Figure 2: VMware Tanzu Kubernetes cluster supports many types of applications.

The VMware Tanzu Kubernetes cluster supports several modern applications for a wide variety of use cases (Figure 2). Most of the applications use file access (network file system NFSv3/v4.1) to provide resiliency to the applications and make data shareable among end users. 

Pure Storage Pure Service Orchestrator is an abstracted control plane that dynamically provisions persistent storage on-demand using the default or custom storage class used by the stateful applications running on the Tanzu Kubernetes cluster. By default, Pure Service Orchestrator supports storage classes that are pure-block for FlashArray and pure-file for FlashBlade. For the purpose of this blog post, the ML/HPC applications require the default or a custom file-based storage class to provision persistent storage on FlashBlade.

In this example, I’m using the Tanzu Kubernetes guest cluster hpc2-dev-cluster5 in the vSphere client that is used for the ML/HPC workload validations on FlashBlade using Pure Service Orchestrator.

Tanzu Kubernetes guest cluster hpc2-dev-cluster5 in the vSphere client

Figure 3: The guest cluster “hpc2-dev-cluster5” is listed under namespace “hpc2” along with the control plane.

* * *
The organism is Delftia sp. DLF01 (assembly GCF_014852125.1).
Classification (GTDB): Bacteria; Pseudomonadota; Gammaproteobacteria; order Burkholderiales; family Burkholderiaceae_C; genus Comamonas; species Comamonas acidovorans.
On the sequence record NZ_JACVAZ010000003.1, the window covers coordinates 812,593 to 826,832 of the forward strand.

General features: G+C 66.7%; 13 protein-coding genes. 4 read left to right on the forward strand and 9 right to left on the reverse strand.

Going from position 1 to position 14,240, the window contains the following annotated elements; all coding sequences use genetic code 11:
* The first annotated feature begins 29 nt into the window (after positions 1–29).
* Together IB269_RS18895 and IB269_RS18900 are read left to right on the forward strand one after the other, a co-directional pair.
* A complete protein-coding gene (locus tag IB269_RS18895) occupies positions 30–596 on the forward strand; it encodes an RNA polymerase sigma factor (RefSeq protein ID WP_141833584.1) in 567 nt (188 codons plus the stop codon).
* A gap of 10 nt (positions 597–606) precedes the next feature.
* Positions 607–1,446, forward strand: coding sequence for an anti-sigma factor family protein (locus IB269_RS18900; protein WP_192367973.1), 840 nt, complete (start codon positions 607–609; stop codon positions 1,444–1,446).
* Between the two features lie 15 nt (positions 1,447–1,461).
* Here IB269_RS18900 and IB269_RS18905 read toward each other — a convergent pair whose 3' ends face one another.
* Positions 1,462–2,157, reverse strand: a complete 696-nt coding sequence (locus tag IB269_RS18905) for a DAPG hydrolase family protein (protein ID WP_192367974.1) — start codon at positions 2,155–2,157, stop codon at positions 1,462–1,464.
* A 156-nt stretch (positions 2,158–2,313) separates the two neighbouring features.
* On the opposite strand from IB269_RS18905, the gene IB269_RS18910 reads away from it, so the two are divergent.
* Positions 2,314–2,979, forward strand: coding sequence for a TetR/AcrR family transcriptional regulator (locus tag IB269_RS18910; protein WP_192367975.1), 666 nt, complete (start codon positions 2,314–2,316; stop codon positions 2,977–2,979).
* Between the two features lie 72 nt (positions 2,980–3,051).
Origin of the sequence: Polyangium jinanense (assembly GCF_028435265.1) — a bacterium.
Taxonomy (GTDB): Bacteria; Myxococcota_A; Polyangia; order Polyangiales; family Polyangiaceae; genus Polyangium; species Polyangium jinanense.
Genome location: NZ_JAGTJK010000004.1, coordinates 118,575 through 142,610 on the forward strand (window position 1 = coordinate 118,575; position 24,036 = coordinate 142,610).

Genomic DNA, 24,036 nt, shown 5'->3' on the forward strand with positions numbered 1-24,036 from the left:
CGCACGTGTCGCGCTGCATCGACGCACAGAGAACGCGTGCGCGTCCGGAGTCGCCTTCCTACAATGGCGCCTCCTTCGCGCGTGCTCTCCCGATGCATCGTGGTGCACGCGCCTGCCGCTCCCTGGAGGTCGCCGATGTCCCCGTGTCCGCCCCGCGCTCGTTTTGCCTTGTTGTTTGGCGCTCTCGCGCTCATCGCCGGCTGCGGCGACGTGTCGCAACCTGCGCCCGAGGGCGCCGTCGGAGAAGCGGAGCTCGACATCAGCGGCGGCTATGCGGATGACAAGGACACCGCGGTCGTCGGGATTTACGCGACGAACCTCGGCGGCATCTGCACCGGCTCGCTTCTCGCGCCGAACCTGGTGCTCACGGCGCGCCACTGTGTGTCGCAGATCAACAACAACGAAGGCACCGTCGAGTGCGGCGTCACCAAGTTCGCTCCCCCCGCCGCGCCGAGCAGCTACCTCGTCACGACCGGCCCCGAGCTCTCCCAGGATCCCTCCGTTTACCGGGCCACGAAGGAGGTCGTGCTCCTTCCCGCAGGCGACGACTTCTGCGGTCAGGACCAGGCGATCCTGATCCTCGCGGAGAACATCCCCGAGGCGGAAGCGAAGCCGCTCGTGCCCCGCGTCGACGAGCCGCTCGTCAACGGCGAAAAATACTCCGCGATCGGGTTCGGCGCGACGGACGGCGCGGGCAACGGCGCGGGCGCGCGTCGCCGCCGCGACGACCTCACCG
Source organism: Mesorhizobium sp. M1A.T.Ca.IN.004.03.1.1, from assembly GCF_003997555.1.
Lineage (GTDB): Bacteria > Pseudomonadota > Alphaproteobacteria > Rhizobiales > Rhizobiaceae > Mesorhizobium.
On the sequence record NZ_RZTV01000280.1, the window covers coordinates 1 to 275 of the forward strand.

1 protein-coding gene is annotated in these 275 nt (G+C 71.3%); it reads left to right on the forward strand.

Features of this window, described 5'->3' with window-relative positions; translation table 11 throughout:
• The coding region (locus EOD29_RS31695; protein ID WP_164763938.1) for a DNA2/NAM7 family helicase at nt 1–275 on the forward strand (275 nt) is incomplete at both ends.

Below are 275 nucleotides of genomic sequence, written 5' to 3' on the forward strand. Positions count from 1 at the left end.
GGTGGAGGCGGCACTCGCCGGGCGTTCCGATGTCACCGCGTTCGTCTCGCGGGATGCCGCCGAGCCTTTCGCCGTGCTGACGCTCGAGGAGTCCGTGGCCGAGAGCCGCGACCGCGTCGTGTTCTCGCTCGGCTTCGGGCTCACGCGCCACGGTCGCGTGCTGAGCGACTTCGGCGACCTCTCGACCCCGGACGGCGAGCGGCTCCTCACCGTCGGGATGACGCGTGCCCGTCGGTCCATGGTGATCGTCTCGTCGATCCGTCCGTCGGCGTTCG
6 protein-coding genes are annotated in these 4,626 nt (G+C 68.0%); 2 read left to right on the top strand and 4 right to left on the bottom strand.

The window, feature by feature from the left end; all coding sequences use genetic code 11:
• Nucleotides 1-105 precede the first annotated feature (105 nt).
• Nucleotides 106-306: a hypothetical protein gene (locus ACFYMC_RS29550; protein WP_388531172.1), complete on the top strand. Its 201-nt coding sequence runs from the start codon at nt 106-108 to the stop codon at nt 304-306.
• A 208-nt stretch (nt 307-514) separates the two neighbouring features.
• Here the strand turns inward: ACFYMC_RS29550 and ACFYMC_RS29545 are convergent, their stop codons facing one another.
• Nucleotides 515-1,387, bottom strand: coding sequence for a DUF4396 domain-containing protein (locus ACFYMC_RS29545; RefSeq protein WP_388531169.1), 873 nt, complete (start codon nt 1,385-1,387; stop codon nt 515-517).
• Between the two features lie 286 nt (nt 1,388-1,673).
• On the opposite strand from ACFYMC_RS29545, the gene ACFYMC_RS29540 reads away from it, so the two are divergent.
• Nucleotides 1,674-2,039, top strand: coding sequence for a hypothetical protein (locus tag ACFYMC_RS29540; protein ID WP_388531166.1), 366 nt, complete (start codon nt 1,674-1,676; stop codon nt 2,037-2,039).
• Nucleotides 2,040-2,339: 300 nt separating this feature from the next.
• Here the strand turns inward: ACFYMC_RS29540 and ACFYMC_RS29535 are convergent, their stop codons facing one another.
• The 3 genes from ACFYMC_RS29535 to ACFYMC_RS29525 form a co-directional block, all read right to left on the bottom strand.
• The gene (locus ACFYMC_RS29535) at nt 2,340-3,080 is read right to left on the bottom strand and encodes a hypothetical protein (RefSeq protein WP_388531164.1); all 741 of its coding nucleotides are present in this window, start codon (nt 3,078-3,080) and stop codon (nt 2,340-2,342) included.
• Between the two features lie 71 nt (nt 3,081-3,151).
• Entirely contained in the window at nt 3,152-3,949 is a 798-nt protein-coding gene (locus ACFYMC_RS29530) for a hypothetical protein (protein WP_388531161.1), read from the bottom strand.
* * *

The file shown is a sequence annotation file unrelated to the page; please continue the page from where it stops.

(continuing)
The Tanzu Kubernetes cluster consists of three master and four worker VM nodes. I need to update the pod security policy in the Tanzu Kubernetes guest cluster hpc2-dev-cluster5 before installing Pure Service Orchestrator using helm. By default, Tanzu Kubernetes clusters don’t allow privileged pods to run. Run the following psp.yaml to create appropriate bindings. 

Next, we’ll look at how to set up JupyterHub/notebook in the Tanzu Kubernetes cluster with the appropriate privileges to create a custom storage class in Pure Service Orchestrator that will provision persistent volumes (PVs) with RWX access modes.

Version 6.0x of Pure Service Orchestrator is stateful and has a database of its own. The database stores metadata about name, size, NFS endpoints, and NFS export rules for file systems created by Pure Service Orchestrator on FlashBlade. Version 6.0.x allows you to provision PVs with a generic set of NFS export rules in the values.yaml or create a custom storage class with specific export rules that apply to certain ML/HPC applications. The following table has “noatime” added as the export rule in the values.yaml for all the PVs provisioned by Pure Service Orchestrator on FlashBlade.